New York’s High Court Clarifies Credit Card Disclosure Law

October 24, 2018 at 9:12 am Leave a comment

Yesterday, New York’s Court of Appeals became the latest court to weigh in on what one judge has called New York’s “Allison Wonderland” law prohibiting merchants from charging surcharges for credit card payments but authorizing them to offer lower prices for cash payments. It took a couple of times reading the decision but I think the Court of Appeals has clarified the issue once and for all with the merchants having to settle for half a loaf. Now the case goes back to the Second Circuit.

Full disclosure: The Association submitted an amicus brief to both the Court of Appeals for the 2nd Circuit and the Supreme Court of the United States arguing that the statutes ban on surcharges does not violate the First Amendment. The Association is concerned that the merchants are using the First Amendment to do nothing more than pass on interchange fees to consumers who buy products with credit cards the merchants have agreed to accept.

§518 reads as follows: “No seller in any sales transaction may impose a surcharge on a holder who elects to use a credit card in lieu of payment by cash, check, or similar means.” As the Court of Appeals commented yesterday, few statutes have produced such diverse interpretations.

The language is a cut-and-paste of language that used to be in the Truth in Lending Act as early as 1976. e In 1984, the federal statute was not removed and the New York Legislature  quickly imposed the prohibition as a matter of state law. The credit card companies also responded by prohibiting credit card surcharges in their merchant agreements. As a result, no one paid much attention to the state prohibition until the credit card companies removed the contract language as part of an anti-trust settlement. All of a sudden the only thing keeping merchants from imposing their interchange fee costs directly on to consumers was §518.

Which brings us to this case. Five small business merchants brought a lawsuit alleging that they wished to engage in differential pricing between credit card and cash payments and to inform customers of their practice by stating the cash price in dollars and cents but the credit card price as a percentage of the dollar-and-cents  amount. The merchants argue that the state law violated their right to communicate to the members how they were being charged for credit card charges.

At the Supreme Court the merchants won their core argument. The justices agree that the statute did implicate the First Amendment but because it was so difficult to figure out what exactly the statute prohibited, the case was remanded back to the 2nd Circuit which then asked the Court of Appeals   to clarify the following question: Specifically, it wanted to know “whether a merchant complies with §518 so long as the merchant posts the total dollars and cents price charged to the credit card users.” The answer to the question is crucial to the federal court  because the more the statute does nothing more than require a merchant to post accurate information as opposed to prohibit them from imposing a surcharge, the more deference it would show to the state when it applied the First Amendment to the statute.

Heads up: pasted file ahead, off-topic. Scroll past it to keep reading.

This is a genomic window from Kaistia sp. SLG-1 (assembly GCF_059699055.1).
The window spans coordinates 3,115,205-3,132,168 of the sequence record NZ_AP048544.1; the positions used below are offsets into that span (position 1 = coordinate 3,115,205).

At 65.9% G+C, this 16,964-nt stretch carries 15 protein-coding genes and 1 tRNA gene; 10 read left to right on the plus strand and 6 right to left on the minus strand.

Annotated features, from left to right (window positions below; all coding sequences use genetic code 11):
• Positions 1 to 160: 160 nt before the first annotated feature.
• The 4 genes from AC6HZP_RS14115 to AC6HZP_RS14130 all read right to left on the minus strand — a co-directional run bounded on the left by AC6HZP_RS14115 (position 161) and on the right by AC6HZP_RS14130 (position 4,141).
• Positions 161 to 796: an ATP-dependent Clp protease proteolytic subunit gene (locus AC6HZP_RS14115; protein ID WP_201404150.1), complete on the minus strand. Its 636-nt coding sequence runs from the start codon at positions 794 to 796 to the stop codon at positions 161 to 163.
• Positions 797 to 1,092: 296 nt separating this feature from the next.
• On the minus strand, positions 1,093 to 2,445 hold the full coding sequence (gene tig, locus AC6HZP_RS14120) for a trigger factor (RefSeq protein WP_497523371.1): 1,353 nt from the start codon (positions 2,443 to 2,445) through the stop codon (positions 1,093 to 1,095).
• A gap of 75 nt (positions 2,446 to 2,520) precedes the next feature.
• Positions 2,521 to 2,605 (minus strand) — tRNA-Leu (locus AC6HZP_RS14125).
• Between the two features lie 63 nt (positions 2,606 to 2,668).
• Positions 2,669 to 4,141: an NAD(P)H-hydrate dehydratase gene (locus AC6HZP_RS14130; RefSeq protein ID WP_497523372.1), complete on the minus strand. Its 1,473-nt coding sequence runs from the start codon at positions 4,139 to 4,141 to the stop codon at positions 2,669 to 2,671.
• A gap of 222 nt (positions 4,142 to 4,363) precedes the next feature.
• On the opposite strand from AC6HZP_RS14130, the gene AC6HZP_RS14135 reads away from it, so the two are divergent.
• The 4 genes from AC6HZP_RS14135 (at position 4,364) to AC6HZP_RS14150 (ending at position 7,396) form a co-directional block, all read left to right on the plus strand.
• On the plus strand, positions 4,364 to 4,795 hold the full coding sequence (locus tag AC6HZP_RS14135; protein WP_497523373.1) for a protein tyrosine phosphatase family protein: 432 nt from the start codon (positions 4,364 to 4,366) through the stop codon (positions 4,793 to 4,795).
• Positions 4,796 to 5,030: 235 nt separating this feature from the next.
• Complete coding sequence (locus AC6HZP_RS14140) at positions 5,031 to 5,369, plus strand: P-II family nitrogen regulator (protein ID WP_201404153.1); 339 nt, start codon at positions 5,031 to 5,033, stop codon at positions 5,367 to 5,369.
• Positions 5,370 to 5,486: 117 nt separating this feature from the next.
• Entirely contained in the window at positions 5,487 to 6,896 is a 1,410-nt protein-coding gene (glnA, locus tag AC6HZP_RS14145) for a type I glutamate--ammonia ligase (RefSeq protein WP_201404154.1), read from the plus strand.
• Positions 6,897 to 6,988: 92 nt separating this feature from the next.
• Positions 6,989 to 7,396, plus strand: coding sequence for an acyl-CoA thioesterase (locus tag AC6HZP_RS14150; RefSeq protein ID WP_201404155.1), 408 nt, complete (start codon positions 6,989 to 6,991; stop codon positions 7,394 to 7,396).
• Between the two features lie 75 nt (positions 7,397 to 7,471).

Yesterday, the New York Court of Appeals responded with the following ruling: “We conclude that a merchant complies with GBL § 518 if and only if the merchant posts the total dollars-and-cents price charged to credit card users. In that circumstance, consumers see the highest possible price they must pay for credit card use and the legislative concerns about luring or misleading customers by use of a low price available only for cash purchases are alleviated. To be clear, plaintiffs’ proposed single-sticker pricing scheme — which does not express the total dollars-and-cents credit card price and instead requires consumers to engage in an arithmetical calculation, in order to figure it out — is prohibited by the statute.”

But even this decision underscored how perplexing the statute remains. One justice dissented; and one justice disagreed with part of the decision. In addition, two of the justices wrote their own opinions explaining why they would have reached the same result but for different reasons. This type of dissent is rare for New York’s Court of Appeals and demonstrates just how difficult this statute is to interpret.

Entry filed under: Legal Watch, New York State. Tags: , , .

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Authored By:

Henry Meier, Esq., Senior Vice President, General Counsel, New York Credit Union Association.

The views Henry expresses are Henry’s alone and do not necessarily reflect the views of the Association. In addition, although Henry strives to give his readers useful and accurate information on a broad range of subjects, many of which involve legal disputes, his views are not a substitute for legal advise from retained counsel.

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